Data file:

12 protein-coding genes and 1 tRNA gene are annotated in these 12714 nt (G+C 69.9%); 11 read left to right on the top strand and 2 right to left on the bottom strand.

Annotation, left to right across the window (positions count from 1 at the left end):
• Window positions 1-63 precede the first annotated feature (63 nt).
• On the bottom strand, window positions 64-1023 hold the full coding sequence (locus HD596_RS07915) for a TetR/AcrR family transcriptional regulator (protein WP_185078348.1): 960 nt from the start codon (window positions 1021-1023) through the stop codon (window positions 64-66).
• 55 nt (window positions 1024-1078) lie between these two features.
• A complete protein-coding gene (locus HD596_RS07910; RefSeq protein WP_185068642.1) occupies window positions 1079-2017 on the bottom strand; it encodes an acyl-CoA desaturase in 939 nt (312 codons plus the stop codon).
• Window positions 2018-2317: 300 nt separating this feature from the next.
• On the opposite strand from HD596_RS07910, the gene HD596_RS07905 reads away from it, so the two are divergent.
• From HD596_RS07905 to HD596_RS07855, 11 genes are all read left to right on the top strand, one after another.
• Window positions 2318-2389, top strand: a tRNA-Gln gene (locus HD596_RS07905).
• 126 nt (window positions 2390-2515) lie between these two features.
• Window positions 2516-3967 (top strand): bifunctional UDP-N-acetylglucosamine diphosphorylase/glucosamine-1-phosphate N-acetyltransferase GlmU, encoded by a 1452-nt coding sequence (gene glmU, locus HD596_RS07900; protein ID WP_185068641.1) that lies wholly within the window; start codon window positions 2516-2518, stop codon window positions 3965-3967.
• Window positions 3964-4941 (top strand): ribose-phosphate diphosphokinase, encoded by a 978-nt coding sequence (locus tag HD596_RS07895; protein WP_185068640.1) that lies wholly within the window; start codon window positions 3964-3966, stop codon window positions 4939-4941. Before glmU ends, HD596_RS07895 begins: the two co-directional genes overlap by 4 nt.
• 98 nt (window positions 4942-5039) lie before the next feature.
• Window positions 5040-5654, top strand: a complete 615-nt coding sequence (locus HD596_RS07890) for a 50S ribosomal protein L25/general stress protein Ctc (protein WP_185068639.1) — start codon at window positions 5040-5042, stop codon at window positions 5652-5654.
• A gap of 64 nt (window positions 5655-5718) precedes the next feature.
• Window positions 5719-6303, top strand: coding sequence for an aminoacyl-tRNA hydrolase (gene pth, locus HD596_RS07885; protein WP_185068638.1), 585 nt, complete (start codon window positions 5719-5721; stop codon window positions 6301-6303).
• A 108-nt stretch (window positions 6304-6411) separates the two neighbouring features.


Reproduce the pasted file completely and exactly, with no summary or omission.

12 protein-coding genes and 1 tRNA gene are annotated in these 12714 nt (G+C 69.9%); 11 read left to right on the top strand and 2 right to left on the bottom strand.

Annotation, left to right across the window (positions count from 1 at the left end):
• Window positions 1-63 precede the first annotated feature (63 nt).
• On the bottom strand, window positions 64-1023 hold the full coding sequence (locus HD596_RS07915) for a TetR/AcrR family transcriptional regulator (protein WP_185078348.1): 960 nt from the start codon (window positions 1021-1023) through the stop codon (window positions 64-66).
• 55 nt (window positions 1024-1078) lie between these two features.
• A complete protein-coding gene (locus HD596_RS07910; RefSeq protein WP_185068642.1) occupies window positions 1079-2017 on the bottom strand; it encodes an acyl-CoA desaturase in 939 nt (312 codons plus the stop codon).
• Window positions 2018-2317: 300 nt separating this feature from the next.
• On the opposite strand from HD596_RS07910, the gene HD596_RS07905 reads away from it, so the two are divergent.
• From HD596_RS07905 to HD596_RS07855, 11 genes are all read left to right on the top strand, one after another.
• Window positions 2318-2389, top strand: a tRNA-Gln gene (locus HD596_RS07905).
• 126 nt (window positions 2390-2515) lie between these two features.
• Window positions 2516-3967 (top strand): bifunctional UDP-N-acetylglucosamine diphosphorylase/glucosamine-1-phosphate N-acetyltransferase GlmU, encoded by a 1452-nt coding sequence (gene glmU, locus HD596_RS07900; protein ID WP_185068641.1) that lies wholly within the window; start codon window positions 2516-2518, stop codon window positions 3965-3967.
• Window positions 3964-4941 (top strand): ribose-phosphate diphosphokinase, encoded by a 978-nt coding sequence (locus tag HD596_RS07895; protein WP_185068640.1) that lies wholly within the window; start codon window positions 3964-3966, stop codon window positions 4939-4941. Before glmU ends, HD596_RS07895 begins: the two co-directional genes overlap by 4 nt.
• 98 nt (window positions 4942-5039) lie before the next feature.
• Window positions 5040-5654, top strand: a complete 615-nt coding sequence (locus HD596_RS07890) for a 50S ribosomal protein L25/general stress protein Ctc (protein WP_185068639.1) — start codon at window positions 5040-5042, stop codon at window positions 5652-5654.
• A gap of 64 nt (window positions 5655-5718) precedes the next feature.
• Window positions 5719-6303, top strand: coding sequence for an aminoacyl-tRNA hydrolase (gene pth, locus HD596_RS07885; protein WP_185068638.1), 585 nt, complete (start codon window positions 5719-5721; stop codon window positions 6301-6303).
• A 108-nt stretch (window positions 6304-6411) separates the two neighbouring features.